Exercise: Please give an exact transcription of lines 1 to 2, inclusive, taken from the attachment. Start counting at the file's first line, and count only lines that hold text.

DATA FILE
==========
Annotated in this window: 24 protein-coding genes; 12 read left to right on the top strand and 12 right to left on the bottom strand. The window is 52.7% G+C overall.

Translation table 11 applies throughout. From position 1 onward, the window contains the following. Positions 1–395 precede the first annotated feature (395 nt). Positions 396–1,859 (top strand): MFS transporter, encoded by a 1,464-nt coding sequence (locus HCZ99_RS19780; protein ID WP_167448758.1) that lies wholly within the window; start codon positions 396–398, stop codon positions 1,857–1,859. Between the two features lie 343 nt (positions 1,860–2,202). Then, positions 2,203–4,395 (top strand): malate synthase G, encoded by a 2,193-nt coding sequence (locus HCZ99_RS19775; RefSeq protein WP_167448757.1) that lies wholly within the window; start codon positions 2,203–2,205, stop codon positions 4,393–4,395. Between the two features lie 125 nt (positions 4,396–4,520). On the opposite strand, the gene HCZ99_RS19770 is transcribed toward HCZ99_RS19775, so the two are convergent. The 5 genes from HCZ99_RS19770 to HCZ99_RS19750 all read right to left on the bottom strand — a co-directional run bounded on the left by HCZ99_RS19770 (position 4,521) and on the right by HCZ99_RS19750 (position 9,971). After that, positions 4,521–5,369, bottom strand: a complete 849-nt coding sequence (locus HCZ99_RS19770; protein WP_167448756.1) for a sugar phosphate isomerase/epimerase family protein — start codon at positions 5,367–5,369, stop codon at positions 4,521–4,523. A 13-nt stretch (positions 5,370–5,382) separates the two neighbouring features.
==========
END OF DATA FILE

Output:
Annotated in this window: 24 protein-coding genes; 12 read left to right on the top strand and 12 right to left on the bottom strand. The window is 52.7% G+C overall.

Translation table 11 applies throughout. From position 1 onward, the window contains the following. Positions 1–395 precede the first annotated feature (395 nt). Positions 396–1,859 (top strand): MFS transporter, encoded by a 1,464-nt coding sequence (locus HCZ99_RS19780; protein ID WP_167448758.1) that lies wholly within the window; start codon positions 396–398, stop codon positions 1,857–1,859. Between the two features lie 343 nt (positions 1,860–2,202). Then, positions 2,203–4,395 (top strand): malate synthase G, encoded by a 2,193-nt coding sequence (locus HCZ99_RS19775; RefSeq protein WP_167448757.1) that lies wholly within the window; start codon positions 2,203–2,205, stop codon positions 4,393–4,395. Between the two features lie 125 nt (positions 4,396–4,520). On the opposite strand, the gene HCZ99_RS19770 is transcribed toward HCZ99_RS19775, so the two are convergent. The 5 genes from HCZ99_RS19770 to HCZ99_RS19750 all read right to left on the bottom strand — a co-directional run bounded on the left by HCZ99_RS19770 (position 4,521) and on the right by HCZ99_RS19750 (position 9,971). After that, positions 4,521–5,369, bottom strand: a complete 849-nt coding sequence (locus HCZ99_RS19770; protein WP_167448756.1) for a sugar phosphate isomerase/epimerase family protein — start codon at positions 5,367–5,369, stop codon at positions 4,521–4,523. A 13-nt stretch (positions 5,370–5,382) separates the two neighbouring features.